A team working together around the challenge of stewardship in the 21st century has worked hard over the past eighteen months to put together “The Generosity Project,” a pilot program running from Sept. 2017 – Dec. 2018 which will work to provide stewardship resources and support to a cohort group of pastors from New England regions. Members of the team have prepared blogs for “The Generosity Project” participants, which will also be shared on the ABCUSA website in the coming months. To learn more about The Generosity Project, click here.
Generosity Project: Living in Abundance
by Rev. Dr. Lonnie A. Brown
So again Jesus said to them, “Very truly, I tell you, I am the gate for the sheep. All who came before me
are thieves and bandits; but the sheep did not listen to them. I am the gate. Whoever enters by me will be
saved, and will come in and go out and find pasture. The thief comes only to steal and kill and destroy.
I came that they may have life, and have it abundantly. (John 10:7-10)
My church is tremendously blessed. After almost two decades of financial struggles, we are on pace to finish this year within 1% of budgeted giving. Our modest endowment has rebounded and is poised to serve the church well for years to come. We are even in position to begin reinvesting in our facilities–no small task when the “new” building was erected in the 1880s.
To hear some leaders within our congregation talk, you would never know how things have turned around. No matter how good our financial reports are–and, more importantly, how our ministries are impacting lives–some people invariably shake their heads and lament that we need to collect more and spend less. Even though they are looking at the same report that the finance team and I are celebrating, they can’t pull themselves out of the past season of scarcity.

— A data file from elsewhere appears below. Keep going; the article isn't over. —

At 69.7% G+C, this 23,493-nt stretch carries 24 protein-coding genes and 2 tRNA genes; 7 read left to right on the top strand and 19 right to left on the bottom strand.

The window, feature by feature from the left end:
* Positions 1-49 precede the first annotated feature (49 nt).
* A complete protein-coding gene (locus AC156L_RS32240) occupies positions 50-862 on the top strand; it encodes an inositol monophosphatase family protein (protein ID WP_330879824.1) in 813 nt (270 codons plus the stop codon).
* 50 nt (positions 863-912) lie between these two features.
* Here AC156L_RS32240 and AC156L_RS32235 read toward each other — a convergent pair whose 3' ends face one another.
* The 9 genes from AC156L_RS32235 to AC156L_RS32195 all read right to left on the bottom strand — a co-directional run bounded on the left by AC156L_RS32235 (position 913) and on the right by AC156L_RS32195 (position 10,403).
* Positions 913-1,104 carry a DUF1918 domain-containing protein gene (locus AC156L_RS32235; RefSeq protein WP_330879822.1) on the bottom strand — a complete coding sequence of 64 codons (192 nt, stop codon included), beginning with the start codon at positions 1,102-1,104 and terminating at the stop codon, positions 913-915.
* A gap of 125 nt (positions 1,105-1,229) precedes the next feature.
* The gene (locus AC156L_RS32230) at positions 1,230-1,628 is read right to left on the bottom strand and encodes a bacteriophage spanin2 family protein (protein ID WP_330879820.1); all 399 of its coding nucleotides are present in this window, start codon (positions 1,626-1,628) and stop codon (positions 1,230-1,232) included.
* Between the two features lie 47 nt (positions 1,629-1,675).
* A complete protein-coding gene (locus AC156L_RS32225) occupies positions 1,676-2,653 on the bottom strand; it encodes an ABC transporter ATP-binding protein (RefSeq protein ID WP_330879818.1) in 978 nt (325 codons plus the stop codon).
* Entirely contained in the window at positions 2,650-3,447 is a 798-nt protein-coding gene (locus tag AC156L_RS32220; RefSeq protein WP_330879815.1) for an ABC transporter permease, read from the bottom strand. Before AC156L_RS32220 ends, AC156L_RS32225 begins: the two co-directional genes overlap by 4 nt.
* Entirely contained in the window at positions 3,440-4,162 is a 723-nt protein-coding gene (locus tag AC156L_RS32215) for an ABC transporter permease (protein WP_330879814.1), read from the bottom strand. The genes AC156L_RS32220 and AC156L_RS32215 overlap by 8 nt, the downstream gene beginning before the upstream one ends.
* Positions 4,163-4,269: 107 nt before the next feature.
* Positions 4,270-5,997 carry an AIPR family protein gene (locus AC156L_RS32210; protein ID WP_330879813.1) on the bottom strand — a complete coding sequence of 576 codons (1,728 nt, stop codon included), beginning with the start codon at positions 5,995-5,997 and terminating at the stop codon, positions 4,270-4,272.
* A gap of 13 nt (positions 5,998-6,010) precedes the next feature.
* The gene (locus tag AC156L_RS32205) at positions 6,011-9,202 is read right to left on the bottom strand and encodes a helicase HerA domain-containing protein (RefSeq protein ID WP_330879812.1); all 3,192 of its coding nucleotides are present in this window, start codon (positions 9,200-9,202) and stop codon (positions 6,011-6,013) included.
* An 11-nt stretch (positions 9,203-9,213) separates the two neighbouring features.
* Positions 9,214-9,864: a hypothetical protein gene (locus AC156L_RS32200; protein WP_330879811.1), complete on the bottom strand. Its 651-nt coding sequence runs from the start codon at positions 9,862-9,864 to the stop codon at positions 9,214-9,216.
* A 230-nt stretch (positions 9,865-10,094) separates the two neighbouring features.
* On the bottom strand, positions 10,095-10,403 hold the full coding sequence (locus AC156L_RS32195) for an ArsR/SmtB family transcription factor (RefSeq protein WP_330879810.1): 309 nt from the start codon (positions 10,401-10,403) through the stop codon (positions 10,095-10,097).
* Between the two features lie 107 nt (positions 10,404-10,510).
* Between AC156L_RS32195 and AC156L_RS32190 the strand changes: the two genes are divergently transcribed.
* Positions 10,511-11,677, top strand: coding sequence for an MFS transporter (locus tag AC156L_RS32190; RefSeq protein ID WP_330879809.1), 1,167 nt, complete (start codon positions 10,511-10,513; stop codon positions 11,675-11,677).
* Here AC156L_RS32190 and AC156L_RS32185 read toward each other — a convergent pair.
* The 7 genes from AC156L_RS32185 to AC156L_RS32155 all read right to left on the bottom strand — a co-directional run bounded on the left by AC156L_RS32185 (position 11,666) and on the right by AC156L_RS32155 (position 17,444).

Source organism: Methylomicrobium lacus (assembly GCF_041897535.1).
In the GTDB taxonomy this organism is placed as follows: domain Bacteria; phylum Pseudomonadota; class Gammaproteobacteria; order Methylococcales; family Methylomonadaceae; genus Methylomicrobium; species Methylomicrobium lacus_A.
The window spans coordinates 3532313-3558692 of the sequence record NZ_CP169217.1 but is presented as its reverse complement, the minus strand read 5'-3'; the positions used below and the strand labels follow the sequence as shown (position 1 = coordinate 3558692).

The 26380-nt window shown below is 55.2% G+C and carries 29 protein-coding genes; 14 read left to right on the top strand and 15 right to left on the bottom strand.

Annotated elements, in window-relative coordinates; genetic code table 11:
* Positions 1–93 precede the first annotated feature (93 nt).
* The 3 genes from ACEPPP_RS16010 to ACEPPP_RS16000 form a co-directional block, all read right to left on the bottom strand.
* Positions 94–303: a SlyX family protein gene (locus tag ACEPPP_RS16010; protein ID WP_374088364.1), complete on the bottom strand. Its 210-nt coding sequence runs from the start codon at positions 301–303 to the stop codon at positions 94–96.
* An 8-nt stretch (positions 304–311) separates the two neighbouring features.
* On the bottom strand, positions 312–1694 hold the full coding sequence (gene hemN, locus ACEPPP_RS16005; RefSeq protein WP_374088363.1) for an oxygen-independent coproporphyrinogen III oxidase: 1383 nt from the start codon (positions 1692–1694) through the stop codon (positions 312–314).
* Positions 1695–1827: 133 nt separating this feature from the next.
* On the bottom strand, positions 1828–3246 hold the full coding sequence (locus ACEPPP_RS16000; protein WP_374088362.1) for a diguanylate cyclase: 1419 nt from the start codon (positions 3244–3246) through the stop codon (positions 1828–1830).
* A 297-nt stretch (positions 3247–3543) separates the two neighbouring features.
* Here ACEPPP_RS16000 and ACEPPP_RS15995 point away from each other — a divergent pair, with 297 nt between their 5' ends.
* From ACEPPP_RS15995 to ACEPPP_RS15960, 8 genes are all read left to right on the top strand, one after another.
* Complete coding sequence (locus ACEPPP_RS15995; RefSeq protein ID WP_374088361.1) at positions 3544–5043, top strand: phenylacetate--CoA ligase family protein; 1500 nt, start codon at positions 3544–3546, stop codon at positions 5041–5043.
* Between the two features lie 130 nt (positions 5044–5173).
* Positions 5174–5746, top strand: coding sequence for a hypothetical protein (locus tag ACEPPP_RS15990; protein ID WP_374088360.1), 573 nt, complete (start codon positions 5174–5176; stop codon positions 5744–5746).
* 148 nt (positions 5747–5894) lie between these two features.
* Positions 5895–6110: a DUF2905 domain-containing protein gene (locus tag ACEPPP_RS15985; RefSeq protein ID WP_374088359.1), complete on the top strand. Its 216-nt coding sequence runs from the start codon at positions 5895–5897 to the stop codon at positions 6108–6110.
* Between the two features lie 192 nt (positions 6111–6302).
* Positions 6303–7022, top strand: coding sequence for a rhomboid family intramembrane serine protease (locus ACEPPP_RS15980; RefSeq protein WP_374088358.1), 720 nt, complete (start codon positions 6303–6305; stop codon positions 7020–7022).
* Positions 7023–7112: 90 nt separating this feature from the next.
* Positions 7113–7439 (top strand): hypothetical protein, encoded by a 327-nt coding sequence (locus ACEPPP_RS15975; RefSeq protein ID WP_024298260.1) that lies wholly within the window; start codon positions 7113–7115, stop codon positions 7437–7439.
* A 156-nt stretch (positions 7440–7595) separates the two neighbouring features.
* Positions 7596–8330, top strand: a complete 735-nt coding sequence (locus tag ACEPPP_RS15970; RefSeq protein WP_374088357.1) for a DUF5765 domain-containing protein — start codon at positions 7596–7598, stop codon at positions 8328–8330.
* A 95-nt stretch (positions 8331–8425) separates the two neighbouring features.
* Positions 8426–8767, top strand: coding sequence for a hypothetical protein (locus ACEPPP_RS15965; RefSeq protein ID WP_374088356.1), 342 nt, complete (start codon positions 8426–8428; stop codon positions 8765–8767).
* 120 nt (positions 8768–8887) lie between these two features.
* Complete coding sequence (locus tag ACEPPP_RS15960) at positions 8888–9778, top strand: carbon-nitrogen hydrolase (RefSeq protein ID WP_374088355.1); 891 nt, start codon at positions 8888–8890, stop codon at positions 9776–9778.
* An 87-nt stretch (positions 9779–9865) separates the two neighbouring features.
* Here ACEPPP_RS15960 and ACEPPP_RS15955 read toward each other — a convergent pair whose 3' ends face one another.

Let me be clear: fiscal responsibility is a biblical and ethical mandate. There is no excuse for extravagant church spending in a world of need such as ours, nor can we abide prosperity gospel style manipulation for financial gain. But it is essential that we realize how our attitudes about money limit our overall worldview and practice of ministry.
Ours is not a gospel of scarcity. Jesus didn’t come offering “sufficient” or “just enough” life. His salvation isn’t “adequate.” It is complete. Total. Moreover, our currency isn’t money, but God’s gift of reconciliation. And if we are to honor that precious gift we have to be willing to invest our finances in ministries that seek to gain and grow disciples. That should be the measure of our success.
May God lift our eyes from the balance sheet so we can be overwhelmed by God’s abundance!
Rev. Dr. Lonnie A. Brown is the Senior Minister for Union Baptist Church in Mystic, Connecticut. He has served as an associate pastor for congregations across the country, most recently in Gaithersburg, Maryland, where he served multiple roles with the District of Columbia Baptist Convention. He lives in Ledyard, Connecticut, along with Rachel, his wife of 21 years, and his two teenage children.